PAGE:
The Zoe is the sort of whimsical concept that makes the Geneva Motor Show so much fun. The diminutive city car is based on the precept that, on average, cars carry only 1.4 people per trip, but that consumers are nonetheless put off by the perceived limitations of two-seat cars. Thus the hatchback Zoe is a three-seater, with the rear seat area split between a single seat and an expanded cargo space. "No one currently offers a three-seater," says Patrick le Quement, Renault's design director. "It seems like a formula that could work." The rear chair is separated from the cargo area by a sweeping curve of a divider which looks like that of a Victorian-era courting bench.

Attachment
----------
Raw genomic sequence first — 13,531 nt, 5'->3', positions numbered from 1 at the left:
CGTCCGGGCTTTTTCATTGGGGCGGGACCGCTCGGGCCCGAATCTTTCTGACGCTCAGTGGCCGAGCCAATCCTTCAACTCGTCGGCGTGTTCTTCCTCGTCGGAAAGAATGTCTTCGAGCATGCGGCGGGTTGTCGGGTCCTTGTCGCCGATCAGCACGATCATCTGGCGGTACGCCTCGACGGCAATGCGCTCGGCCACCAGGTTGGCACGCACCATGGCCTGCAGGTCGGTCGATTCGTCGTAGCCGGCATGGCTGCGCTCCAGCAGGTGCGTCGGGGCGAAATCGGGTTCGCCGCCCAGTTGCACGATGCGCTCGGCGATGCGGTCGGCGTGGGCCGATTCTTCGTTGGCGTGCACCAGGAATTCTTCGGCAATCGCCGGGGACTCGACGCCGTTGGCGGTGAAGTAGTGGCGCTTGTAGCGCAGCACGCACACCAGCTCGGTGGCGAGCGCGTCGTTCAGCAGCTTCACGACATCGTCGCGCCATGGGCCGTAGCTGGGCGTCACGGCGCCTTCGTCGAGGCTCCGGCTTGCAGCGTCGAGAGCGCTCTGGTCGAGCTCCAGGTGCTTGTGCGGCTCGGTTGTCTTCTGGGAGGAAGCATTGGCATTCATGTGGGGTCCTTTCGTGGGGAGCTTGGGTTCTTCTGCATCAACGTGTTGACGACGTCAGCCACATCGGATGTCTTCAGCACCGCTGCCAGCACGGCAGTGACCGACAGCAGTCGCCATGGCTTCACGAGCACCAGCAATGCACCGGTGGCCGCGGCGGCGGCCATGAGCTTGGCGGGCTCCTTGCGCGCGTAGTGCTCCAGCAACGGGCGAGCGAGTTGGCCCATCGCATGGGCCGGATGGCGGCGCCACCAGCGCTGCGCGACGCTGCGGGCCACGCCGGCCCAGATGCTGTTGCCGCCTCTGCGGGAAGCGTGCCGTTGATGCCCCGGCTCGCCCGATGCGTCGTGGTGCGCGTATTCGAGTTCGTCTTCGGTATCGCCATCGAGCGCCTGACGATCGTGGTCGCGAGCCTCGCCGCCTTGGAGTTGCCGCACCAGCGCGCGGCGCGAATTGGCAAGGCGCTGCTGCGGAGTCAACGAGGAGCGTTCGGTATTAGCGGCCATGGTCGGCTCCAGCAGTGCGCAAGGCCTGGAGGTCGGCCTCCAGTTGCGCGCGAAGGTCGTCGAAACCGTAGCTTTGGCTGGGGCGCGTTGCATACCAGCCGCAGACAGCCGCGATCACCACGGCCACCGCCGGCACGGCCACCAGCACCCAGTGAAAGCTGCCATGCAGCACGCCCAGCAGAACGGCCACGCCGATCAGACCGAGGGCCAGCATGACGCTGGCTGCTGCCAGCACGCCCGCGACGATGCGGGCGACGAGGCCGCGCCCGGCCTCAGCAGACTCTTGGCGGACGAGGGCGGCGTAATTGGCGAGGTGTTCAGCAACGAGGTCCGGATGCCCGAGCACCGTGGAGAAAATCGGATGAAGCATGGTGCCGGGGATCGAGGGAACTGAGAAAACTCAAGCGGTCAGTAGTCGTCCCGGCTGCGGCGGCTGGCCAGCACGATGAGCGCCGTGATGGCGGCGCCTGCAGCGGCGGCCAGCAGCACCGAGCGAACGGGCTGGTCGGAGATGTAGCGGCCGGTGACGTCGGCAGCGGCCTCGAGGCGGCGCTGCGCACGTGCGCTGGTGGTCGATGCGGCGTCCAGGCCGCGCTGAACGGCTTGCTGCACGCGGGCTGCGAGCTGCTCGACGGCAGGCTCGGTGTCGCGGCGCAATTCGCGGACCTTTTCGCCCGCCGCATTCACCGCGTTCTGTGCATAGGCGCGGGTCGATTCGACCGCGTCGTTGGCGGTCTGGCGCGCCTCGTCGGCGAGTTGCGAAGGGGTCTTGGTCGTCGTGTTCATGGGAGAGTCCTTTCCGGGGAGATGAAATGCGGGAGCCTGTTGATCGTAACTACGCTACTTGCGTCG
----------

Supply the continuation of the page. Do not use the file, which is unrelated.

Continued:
The Zoe's interior is awash in light from glass roof panels that flip up whenever the doors are opened, and Renault stresses that all seats offer the same level of comfort, with the rear passenger enjoying a built-in footrest and a seat that Renault likens to a comfy armchair. The driver's-side door swings open on hinges, while the passenger-side door slides. A T-shaped junction between the rear part of the roof and the windshield header assures structural rigidity even with the lack of a B-pillar. The curved glass roof panels, which le Quement says would be easy enough to do for production, have LED star lights embedded in them. The left rear quarter-window can be opened via the keyless remote for easy loading of cargo into the trunk space. The 11.3-foot-long Zoe is powered by a 100-hp, 1.2-liter four-cylinder engine. "The Zoe is one of my three favorite concept cars that Renault has done," says le Quement.